1

I have some flv files and I'm trying to play them in VLC. I keep them in a separate directory owned by root (both directory and the files) to prevent accidentally deletion.

Now the interesting part:

  1. If the file is owned by root, VLC claims cannot open the flv file and stops.

  2. If the file is owned as regular user VLC is playing the file just fine.

The VLC is ran as regular user, just the file is owned by root.

Here's the VLC error: "Your input can't be opened: VLC is unable to open the MRL 'file:///path/test.flv"

And the VLC' log:

main debug: using default timeshift path
main debug: `file:///test.flv' gives access `file' demux `any' path `path/test.flv'
main debug: creating demux: access='file' demux='any' location='path/test.flv' file='path/test.flv'
main debug: looking for access_demux module matching "file": 21 candidates
main debug: no access_demux modules matched
main debug: creating access: file:///path/test.flv
main debug:  (path: path/test.flv)
main debug: looking for access module matching "file": 26 candidates
filesystem error: cannot open file path/test.flv (Permission denied)
main debug: no access modules matched

All the systems, both 16.04 and 18.04 are up to date and all packages are taken from official Ubuntu repos.

Any ideas how to fix this? Thanks!

Edit1: The dir/file permissions are fine:

drwxr-xr-x 2 root root 4096 dec 23 2015 Directory/
-rw-r--r-- 1 root root 12583957 apr 6 2012 test.flv –

What is really strange is that other files in the same dir and with the same permissions BUT *.mpg and *.avi are played fine.

Edit2: Found a solution.

It seems the problem is (on 16.04) the VLC provided by snap (the one I had installed). After removing and installing VLC media player with Ubuntu Software Center (version 2.2.2) now I don't see the issue anymore. Yet the problem with the snap version still remains.

Edit3: The same on 18.04. Removed the snap version, installed the deb version, now everything is OK.

2

First of all, nothing seems to be wrong with your system. But you need to understand Linux file permissions. You also should understand that changing the ownership of a file to root does not prevent data loss, it will reduce the probability of data loss though. Imagine the case your HDD/SSD fails. And there is still the possibility to delete the file accidentally when someone is logged in as root. If you can not risk to lose a file, back it up.

Each file/directory has an owner and a group associated with it. We can set permissions for

  1. owner (the owner of the file)
  2. group (all users who belongs to this group)
  3. other (all other users , they are not the owner of the file nor they belong to group)

For each of them we can set the permissions separately for read-access, write-access or execute-access (rwx). The execute-permission on a directory is a bit special, it allows you to enter the directory and you must have execute-permission on a directory when you want to access files in the directory.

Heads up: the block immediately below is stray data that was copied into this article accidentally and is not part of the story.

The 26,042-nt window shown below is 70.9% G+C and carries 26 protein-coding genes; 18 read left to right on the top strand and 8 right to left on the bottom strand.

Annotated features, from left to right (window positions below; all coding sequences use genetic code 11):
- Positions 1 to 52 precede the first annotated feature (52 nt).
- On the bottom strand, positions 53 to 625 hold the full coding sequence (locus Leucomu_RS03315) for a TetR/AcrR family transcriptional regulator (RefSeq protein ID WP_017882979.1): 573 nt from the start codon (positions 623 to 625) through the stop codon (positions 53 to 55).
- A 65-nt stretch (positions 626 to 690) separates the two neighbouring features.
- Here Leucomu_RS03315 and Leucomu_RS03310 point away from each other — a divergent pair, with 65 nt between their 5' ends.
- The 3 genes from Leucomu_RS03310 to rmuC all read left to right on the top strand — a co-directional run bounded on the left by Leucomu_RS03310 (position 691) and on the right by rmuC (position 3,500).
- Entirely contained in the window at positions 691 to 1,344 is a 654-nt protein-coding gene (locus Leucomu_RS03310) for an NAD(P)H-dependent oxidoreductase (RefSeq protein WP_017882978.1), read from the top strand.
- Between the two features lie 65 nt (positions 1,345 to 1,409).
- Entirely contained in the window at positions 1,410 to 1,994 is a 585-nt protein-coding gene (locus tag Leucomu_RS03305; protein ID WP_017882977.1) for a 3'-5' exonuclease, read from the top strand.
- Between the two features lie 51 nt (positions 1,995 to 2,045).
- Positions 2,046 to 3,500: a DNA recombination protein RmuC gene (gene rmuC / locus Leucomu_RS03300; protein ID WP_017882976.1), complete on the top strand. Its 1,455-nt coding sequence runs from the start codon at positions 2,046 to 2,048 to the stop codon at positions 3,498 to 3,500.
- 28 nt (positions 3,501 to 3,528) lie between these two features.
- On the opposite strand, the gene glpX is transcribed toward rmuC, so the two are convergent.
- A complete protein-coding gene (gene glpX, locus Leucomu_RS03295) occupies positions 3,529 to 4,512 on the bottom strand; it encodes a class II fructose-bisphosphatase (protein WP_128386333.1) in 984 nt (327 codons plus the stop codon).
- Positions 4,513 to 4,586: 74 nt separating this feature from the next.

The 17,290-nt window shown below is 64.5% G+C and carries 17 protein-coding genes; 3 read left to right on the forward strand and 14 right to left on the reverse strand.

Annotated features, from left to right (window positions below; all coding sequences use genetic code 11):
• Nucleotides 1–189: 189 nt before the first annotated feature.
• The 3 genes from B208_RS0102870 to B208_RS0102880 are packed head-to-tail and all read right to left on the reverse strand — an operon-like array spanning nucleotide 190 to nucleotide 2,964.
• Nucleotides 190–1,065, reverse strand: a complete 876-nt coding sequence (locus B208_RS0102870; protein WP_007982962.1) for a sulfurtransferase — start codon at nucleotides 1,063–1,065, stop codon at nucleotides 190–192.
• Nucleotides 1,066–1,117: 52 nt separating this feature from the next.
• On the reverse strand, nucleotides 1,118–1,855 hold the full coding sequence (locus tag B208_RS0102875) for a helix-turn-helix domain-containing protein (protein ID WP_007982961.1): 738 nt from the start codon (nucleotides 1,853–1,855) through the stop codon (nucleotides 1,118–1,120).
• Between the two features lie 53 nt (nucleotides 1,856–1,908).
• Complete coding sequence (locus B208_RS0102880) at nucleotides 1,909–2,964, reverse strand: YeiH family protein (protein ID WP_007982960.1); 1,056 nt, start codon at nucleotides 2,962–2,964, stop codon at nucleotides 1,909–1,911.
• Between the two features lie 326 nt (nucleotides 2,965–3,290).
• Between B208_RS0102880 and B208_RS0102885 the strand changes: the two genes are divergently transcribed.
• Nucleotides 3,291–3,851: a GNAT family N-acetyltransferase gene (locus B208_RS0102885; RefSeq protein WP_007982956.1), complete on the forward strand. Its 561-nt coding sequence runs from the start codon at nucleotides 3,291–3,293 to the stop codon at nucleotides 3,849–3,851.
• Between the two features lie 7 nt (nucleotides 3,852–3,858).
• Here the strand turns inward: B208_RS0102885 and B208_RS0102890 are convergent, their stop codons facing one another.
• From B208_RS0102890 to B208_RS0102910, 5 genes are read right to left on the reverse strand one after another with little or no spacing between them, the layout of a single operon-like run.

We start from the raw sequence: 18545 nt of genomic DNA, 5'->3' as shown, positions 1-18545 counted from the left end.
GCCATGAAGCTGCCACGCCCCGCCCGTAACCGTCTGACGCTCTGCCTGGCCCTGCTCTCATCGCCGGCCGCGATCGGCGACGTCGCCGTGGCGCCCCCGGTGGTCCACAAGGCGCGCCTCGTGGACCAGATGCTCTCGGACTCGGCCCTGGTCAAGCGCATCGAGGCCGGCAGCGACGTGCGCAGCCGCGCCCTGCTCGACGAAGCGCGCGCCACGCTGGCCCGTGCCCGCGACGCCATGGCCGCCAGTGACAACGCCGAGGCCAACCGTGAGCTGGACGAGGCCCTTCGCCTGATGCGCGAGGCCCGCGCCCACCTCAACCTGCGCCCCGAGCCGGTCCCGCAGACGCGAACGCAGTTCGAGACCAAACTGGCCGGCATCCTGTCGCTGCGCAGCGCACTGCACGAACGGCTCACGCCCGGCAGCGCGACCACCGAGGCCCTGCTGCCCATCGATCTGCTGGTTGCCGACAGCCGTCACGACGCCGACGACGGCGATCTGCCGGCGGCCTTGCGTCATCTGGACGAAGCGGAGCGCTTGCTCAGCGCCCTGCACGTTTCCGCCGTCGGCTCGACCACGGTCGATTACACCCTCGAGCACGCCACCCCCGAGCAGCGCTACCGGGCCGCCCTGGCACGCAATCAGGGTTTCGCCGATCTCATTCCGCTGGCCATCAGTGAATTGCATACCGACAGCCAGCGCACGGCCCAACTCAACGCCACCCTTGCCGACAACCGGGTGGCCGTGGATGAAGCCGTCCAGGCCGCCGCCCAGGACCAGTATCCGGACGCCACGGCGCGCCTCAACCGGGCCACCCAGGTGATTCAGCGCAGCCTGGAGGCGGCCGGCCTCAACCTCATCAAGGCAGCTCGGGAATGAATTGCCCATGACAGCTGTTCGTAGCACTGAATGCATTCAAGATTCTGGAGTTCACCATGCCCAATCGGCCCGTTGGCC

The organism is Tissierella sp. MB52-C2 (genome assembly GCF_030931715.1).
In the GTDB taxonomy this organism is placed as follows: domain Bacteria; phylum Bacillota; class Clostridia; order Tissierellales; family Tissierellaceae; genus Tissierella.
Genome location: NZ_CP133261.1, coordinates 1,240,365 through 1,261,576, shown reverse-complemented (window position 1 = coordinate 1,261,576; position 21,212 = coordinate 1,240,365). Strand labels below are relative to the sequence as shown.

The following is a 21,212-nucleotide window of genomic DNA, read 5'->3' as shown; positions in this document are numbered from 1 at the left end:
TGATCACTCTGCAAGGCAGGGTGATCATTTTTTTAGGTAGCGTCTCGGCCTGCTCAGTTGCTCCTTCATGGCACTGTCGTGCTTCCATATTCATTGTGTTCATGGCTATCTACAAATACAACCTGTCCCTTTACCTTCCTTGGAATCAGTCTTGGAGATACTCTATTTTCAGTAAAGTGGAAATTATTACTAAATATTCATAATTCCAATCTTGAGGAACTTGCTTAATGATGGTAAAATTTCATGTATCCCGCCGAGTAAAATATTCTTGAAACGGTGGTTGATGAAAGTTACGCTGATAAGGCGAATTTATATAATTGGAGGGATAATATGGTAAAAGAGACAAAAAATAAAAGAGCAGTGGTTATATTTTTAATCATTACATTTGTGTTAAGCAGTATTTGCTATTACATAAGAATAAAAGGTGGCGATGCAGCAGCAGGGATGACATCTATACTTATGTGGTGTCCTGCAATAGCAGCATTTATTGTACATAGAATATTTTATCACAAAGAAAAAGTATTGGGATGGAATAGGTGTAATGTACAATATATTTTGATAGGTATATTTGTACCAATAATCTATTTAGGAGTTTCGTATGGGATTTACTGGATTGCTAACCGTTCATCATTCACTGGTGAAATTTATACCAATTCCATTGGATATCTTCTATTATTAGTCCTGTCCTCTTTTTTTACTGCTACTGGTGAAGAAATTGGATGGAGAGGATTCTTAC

So what do you need in your case?

  1. You need read and execute permissions on your directory.
  2. You need read permission for the file in the directory.

Take a deeper look at the current permissions of your file and it's parent directory with

ls -l /path/to/your/file
ls -ld /path/to/your/directory

The output of these commands will look like this:

-rw-------  1 root root 3495 Sep 23 03:35 file
drwx------  8 root root 4096 Jun  5 03:10 directory

You can see who is the owner of the file, which group is associated with the file and the full set of permissions. In this example only the owner (root) has read and write permissions for the file and read, write and execute permissions for the directory. User who belong to the group and all other users don't have any permissions in this example.

Now we give a user who is not root and doesn't belong to the group root permissions to read the file:

sudo chmod o+rx /path/to/your/directory
sudo chmod o+r /path/to/your/file

This will grant a user the permission to enter the directory and read the file, while owner and group and their permissions remain unchanged. Only root has write access to the file and it's parent directory, so only root could edit or remove the file.

You will find tons of tutorials about Linux permissions in the internet, some are better understandable then others, search the internet a bit to increase your knowledge. In this short answer I can give you only an overview about how permissions in Linux work. You also should take a look at the manuals for the relevant commands:

man chown
man chmod
  • The read permission is correct. The flv file has world read permission and the directory has search permission. The problem here is the VLC is not playing the file when the file owner is root and is playing the file when the owner is regular user. – Florin C Sep 23 '18 at 8:00
  • drwxr-xr-x 2 root root 4096 dec 23 2015 Directory/ -rw-r--r-- 1 root root 12583957 apr 6 2012 test.flv – Florin C Sep 23 '18 at 8:09
  • I can open a file owned by root with VLC (from official repo 18.04) as long as the permissions are correct. Please add your last comment to your question, file permissions are relevant. In your case they look correct too and it should work. For the moment I'm out of ideas... – mook765 Sep 23 '18 at 15:57
  • I think the VLC version is important. I just upgraded another machine from 14.04 to 16.04 having the VLC at 2.2 version and is working fine on 16.04. On my boxes that are not working I have VLC 3.0 – Florin C Sep 23 '18 at 16:52
  • I'm on 18.04 and tested with deb-package (V3.03) installed, I also tried with the snap-package (V3.04), in both cases I can open .flv-files owned by root. I could imagine that your critical file is somehow protected by another mechanism. – mook765 Sep 23 '18 at 16:59

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